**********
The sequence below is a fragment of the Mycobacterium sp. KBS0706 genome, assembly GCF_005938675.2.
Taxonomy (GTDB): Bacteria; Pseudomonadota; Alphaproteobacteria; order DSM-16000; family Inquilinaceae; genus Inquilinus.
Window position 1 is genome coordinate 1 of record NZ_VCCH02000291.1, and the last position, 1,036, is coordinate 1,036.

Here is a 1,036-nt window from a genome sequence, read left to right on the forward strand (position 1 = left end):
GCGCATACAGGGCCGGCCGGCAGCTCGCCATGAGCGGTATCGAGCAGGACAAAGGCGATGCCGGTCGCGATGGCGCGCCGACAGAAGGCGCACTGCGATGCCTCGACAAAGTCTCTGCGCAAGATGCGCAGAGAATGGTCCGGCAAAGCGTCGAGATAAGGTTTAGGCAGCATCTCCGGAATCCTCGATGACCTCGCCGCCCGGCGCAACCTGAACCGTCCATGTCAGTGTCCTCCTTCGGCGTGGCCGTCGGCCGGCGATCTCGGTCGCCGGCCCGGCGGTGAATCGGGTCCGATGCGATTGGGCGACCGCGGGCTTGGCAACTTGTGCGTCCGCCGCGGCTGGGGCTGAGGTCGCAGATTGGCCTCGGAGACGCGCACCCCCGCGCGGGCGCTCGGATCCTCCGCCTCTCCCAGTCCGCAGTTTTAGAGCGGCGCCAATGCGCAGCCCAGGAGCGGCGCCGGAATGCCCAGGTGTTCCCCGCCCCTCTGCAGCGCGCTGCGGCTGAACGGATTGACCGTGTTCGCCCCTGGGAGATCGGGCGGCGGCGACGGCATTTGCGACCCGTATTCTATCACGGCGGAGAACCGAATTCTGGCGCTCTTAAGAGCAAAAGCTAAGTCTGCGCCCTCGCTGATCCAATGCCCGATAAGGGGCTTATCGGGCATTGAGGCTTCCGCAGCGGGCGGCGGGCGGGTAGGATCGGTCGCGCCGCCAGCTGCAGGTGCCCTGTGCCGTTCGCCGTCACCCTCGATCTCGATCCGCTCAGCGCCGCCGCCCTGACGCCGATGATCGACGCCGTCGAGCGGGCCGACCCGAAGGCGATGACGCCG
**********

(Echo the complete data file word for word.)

The sequence below is a fragment of the Mycobacterium sp. KBS0706 genome, assembly GCF_005938675.2.
Taxonomy (GTDB): Bacteria; Pseudomonadota; Alphaproteobacteria; order DSM-16000; family Inquilinaceae; genus Inquilinus.
Window position 1 is genome coordinate 1 of record NZ_VCCH02000291.1, and the last position, 1,036, is coordinate 1,036.

Here is a 1,036-nt window from a genome sequence, read left to right on the forward strand (position 1 = left end):
GCGCATACAGGGCCGGCCGGCAGCTCGCCATGAGCGGTATCGAGCAGGACAAAGGCGATGCCGGTCGCGATGGCGCGCCGACAGAAGGCGCACTGCGATGCCTCGACAAAGTCTCTGCGCAAGATGCGCAGAGAATGGTCCGGCAAAGCGTCGAGATAAGGTTTAGGCAGCATCTCCGGAATCCTCGATGACCTCGCCGCCCGGCGCAACCTGAACCGTCCATGTCAGTGTCCTCCTTCGGCGTGGCCGTCGGCCGGCGATCTCGGTCGCCGGCCCGGCGGTGAATCGGGTCCGATGCGATTGGGCGACCGCGGGCTTGGCAACTTGTGCGTCCGCCGCGGCTGGGGCTGAGGTCGCAGATTGGCCTCGGAGACGCGCACCCCCGCGCGGGCGCTCGGATCCTCCGCCTCTCCCAGTCCGCAGTTTTAGAGCGGCGCCAATGCGCAGCCCAGGAGCGGCGCCGGAATGCCCAGGTGTTCCCCGCCCCTCTGCAGCGCGCTGCGGCTGAACGGATTGACCGTGTTCGCCCCTGGGAGATCGGGCGGCGGCGACGGCATTTGCGACCCGTATTCTATCACGGCGGAGAACCGAATTCTGGCGCTCTTAAGAGCAAAAGCTAAGTCTGCGCCCTCGCTGATCCAATGCCCGATAAGGGGCTTATCGGGCATTGAGGCTTCCGCAGCGGGCGGCGGGCGGGTAGGATCGGTCGCGCCGCCAGCTGCAGGTGCCCTGTGCCGTTCGCCGTCACCCTCGATCTCGATCCGCTCAGCGCCGCCGCCCTGACGCCGATGATCGACGCCGTCGAGCGGGCCGACCCGAAGGCGATGACGCCG